Although the PVPC tariff has increased compared to the period immediately preceding the gas cap, the cap has had a clear impact in weakening the correlation between the PVPC tariff itself and the benchmark gas price. As the first chart shows, historically, the evolution of the PVPC tariff has been closely linked to that of the price of gas. Since the introduction of the gas cap, its price swings have continued to be transmitted to the PVPC tariff, but to a much lesser extent. According to a simple regression analysis, between 1 January and 14 June 2022, a 10% monthly increase in gas prices was linked to a 6.3% monthly increase in the PVPC tariff, whereas from 15 June onwards this ratio moderated to less than half (2.9%).3 On this basis, we can infer that the mechanism is proving effective in containing prices. A slightly more sophisticated exercise suggests a similar result. Specifically, if we simulate the spot and PVPC prices which we would have seen in the Spanish market in the absence of the gas cap, based on the evolution of prices in other European countries where no such measure was implemented, we estimate that the gas cap has reduced the spot price by 61% and the PVPC price by 35%.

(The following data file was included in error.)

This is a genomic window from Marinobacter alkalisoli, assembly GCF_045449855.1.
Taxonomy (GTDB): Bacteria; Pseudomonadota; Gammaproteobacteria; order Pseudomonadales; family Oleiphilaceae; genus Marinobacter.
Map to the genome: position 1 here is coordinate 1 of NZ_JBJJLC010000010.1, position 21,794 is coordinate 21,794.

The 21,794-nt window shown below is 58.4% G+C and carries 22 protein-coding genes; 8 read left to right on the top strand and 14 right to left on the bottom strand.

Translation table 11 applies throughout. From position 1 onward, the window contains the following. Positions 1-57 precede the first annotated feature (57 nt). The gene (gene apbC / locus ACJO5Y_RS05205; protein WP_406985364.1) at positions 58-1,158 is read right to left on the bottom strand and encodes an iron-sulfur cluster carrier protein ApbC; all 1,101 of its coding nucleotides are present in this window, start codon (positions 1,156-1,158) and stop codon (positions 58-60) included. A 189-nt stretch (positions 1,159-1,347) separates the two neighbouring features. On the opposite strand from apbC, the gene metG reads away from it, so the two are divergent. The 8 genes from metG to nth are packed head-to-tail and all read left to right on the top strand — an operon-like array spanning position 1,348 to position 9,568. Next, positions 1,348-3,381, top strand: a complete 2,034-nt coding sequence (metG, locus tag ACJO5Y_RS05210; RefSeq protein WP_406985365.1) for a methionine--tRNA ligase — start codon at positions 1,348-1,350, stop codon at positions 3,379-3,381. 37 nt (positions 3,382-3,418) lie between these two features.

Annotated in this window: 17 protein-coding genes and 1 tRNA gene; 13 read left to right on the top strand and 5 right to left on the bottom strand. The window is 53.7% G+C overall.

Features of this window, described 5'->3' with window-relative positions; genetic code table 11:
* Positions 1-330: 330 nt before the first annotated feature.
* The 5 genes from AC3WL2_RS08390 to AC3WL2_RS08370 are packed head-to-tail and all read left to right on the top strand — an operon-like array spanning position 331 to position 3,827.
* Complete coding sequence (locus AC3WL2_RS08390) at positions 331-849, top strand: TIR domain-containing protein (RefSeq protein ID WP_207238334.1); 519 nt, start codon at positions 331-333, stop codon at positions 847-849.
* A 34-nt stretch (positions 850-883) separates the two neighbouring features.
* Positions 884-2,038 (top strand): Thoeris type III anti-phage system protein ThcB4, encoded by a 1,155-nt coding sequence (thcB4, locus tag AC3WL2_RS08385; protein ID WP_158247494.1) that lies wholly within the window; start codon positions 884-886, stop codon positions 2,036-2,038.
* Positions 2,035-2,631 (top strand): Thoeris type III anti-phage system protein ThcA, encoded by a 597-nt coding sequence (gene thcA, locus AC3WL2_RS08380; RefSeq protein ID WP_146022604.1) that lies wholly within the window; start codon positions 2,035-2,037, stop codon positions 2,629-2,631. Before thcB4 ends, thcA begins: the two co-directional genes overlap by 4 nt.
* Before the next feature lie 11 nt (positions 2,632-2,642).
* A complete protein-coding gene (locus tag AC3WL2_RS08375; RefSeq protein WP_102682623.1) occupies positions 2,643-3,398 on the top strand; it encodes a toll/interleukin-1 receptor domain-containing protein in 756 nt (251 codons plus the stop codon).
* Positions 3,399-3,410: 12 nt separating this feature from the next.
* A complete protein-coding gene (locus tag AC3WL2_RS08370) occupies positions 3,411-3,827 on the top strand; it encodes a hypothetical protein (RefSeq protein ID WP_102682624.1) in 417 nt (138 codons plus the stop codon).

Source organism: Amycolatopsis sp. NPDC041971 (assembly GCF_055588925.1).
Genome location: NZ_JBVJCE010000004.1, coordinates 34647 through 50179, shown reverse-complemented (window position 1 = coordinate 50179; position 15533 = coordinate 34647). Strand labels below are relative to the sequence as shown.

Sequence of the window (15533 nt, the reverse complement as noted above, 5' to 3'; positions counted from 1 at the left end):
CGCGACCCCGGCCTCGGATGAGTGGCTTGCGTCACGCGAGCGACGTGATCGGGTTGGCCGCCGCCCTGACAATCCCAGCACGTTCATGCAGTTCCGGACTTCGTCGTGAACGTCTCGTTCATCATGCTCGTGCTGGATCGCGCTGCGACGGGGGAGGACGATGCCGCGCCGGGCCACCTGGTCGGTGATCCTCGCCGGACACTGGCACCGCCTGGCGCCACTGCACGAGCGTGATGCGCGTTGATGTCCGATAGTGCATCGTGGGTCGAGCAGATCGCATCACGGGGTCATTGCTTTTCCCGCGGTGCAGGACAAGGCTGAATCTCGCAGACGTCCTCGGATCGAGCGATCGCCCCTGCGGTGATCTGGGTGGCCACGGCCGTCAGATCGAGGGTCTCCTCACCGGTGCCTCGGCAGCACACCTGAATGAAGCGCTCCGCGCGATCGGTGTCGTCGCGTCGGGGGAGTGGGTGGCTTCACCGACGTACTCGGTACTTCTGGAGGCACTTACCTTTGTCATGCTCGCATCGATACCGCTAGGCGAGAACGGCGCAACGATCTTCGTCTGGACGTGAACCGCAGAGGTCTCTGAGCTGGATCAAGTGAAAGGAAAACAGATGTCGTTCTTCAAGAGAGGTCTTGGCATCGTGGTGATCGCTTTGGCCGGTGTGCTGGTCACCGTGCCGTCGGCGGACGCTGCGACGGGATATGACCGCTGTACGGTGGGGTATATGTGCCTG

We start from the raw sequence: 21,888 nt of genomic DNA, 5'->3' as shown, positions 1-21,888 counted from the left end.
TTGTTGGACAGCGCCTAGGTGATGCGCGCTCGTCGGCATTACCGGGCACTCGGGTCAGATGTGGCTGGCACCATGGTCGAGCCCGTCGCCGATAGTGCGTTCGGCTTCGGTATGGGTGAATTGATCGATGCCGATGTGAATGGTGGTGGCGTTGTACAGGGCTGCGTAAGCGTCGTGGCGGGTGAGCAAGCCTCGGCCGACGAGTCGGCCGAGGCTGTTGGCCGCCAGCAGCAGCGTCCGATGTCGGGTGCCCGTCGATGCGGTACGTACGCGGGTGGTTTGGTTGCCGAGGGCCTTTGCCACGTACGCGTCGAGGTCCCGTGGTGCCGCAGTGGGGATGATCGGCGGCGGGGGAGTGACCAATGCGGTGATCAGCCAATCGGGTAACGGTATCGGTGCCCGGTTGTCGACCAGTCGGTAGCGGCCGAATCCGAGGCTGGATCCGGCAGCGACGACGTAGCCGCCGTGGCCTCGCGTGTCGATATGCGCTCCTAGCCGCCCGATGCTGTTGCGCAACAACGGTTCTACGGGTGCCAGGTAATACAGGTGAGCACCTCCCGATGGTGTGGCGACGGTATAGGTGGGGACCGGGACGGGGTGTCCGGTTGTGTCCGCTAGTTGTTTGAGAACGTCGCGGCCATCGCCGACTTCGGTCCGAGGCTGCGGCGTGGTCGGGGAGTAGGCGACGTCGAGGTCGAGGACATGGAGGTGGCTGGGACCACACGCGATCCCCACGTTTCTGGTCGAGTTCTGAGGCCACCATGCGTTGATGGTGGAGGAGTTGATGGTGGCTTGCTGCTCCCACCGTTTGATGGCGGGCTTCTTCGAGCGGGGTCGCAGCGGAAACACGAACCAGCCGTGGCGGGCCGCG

- 2. Wholesale electricity market prices in all EU Member States are governed by a marginal pricing system. This means that the market price is set by the most expensive energy that is sold.
- 3. The following regression is estimated using OLS: PVPCt = α + β MIBGASt + μt, where PVPCt and MIBGASt are the month-on-month rates of change of the PVPC tariff and of the MIBGAS gas price on day t.
If we compare the evolution of the Spanish spot price with that of other EU countries, the gap resulting from the gas cap mechanism becomes evident. The average prices for August compared to May increased by 2.2 times in Germany and France, and by 2.1 in Italy, while the spot price in Spain fell 23% in the same period.
Negative externalities of the system
Although the mechanism is managing to contain the rise in electricity prices, it is generating negative externalities that are driving the Iberian market to generate more energy from gas and more inefficiently.